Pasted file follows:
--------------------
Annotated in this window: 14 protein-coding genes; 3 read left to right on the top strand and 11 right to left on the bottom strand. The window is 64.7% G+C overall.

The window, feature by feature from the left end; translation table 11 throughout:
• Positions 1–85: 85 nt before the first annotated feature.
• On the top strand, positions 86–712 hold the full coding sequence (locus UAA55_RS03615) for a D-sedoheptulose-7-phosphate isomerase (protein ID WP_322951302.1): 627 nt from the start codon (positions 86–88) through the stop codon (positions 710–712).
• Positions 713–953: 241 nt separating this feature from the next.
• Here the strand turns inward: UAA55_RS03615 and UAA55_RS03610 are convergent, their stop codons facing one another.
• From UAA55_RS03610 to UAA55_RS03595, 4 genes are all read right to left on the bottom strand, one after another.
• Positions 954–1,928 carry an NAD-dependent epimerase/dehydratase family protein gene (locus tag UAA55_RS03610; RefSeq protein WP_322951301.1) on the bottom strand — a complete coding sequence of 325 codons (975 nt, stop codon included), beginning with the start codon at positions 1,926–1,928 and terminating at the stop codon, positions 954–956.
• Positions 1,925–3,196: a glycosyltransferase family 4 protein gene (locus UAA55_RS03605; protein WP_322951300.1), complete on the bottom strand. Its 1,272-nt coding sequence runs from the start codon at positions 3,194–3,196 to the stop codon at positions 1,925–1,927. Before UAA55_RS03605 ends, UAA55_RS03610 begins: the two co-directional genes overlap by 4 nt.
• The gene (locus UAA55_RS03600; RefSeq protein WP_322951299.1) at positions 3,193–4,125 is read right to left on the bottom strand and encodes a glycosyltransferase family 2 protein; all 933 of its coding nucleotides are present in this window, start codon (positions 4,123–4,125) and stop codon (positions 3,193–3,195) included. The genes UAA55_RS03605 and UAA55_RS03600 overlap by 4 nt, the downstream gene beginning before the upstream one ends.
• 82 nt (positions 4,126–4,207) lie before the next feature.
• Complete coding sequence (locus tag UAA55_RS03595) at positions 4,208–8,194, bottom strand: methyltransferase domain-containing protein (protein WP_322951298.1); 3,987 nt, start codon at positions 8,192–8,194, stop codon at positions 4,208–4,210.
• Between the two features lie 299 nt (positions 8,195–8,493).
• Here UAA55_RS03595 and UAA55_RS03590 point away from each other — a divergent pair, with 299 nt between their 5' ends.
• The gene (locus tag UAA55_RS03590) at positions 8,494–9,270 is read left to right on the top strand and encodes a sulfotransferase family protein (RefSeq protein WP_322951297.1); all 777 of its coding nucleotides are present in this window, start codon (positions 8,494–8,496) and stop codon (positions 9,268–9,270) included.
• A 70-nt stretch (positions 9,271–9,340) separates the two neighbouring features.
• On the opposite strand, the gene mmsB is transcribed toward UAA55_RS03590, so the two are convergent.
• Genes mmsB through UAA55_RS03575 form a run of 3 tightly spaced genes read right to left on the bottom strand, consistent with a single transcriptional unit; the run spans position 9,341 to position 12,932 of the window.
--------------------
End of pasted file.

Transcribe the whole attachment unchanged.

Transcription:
Annotated in this window: 14 protein-coding genes; 3 read left to right on the top strand and 11 right to left on the bottom strand. The window is 64.7% G+C overall.

The window, feature by feature from the left end; translation table 11 throughout:
• Positions 1–85: 85 nt before the first annotated feature.
• On the top strand, positions 86–712 hold the full coding sequence (locus UAA55_RS03615) for a D-sedoheptulose-7-phosphate isomerase (protein ID WP_322951302.1): 627 nt from the start codon (positions 86–88) through the stop codon (positions 710–712).
• Positions 713–953: 241 nt separating this feature from the next.
• Here the strand turns inward: UAA55_RS03615 and UAA55_RS03610 are convergent, their stop codons facing one another.
• From UAA55_RS03610 to UAA55_RS03595, 4 genes are all read right to left on the bottom strand, one after another.
• Positions 954–1,928 carry an NAD-dependent epimerase/dehydratase family protein gene (locus tag UAA55_RS03610; RefSeq protein WP_322951301.1) on the bottom strand — a complete coding sequence of 325 codons (975 nt, stop codon included), beginning with the start codon at positions 1,926–1,928 and terminating at the stop codon, positions 954–956.
• Positions 1,925–3,196: a glycosyltransferase family 4 protein gene (locus UAA55_RS03605; protein WP_322951300.1), complete on the bottom strand. Its 1,272-nt coding sequence runs from the start codon at positions 3,194–3,196 to the stop codon at positions 1,925–1,927. Before UAA55_RS03605 ends, UAA55_RS03610 begins: the two co-directional genes overlap by 4 nt.
• The gene (locus UAA55_RS03600; RefSeq protein WP_322951299.1) at positions 3,193–4,125 is read right to left on the bottom strand and encodes a glycosyltransferase family 2 protein; all 933 of its coding nucleotides are present in this window, start codon (positions 4,123–4,125) and stop codon (positions 3,193–3,195) included. The genes UAA55_RS03605 and UAA55_RS03600 overlap by 4 nt, the downstream gene beginning before the upstream one ends.
• 82 nt (positions 4,126–4,207) lie before the next feature.
• Complete coding sequence (locus tag UAA55_RS03595) at positions 4,208–8,194, bottom strand: methyltransferase domain-containing protein (protein WP_322951298.1); 3,987 nt, start codon at positions 8,192–8,194, stop codon at positions 4,208–4,210.
• Between the two features lie 299 nt (positions 8,195–8,493).
• Here UAA55_RS03595 and UAA55_RS03590 point away from each other — a divergent pair, with 299 nt between their 5' ends.
• The gene (locus tag UAA55_RS03590) at positions 8,494–9,270 is read left to right on the top strand and encodes a sulfotransferase family protein (RefSeq protein WP_322951297.1); all 777 of its coding nucleotides are present in this window, start codon (positions 8,494–8,496) and stop codon (positions 9,268–9,270) included.
• A 70-nt stretch (positions 9,271–9,340) separates the two neighbouring features.
• On the opposite strand, the gene mmsB is transcribed toward UAA55_RS03590, so the two are convergent.
• Genes mmsB through UAA55_RS03575 form a run of 3 tightly spaced genes read right to left on the bottom strand, consistent with a single transcriptional unit; the run spans position 9,341 to position 12,932 of the window.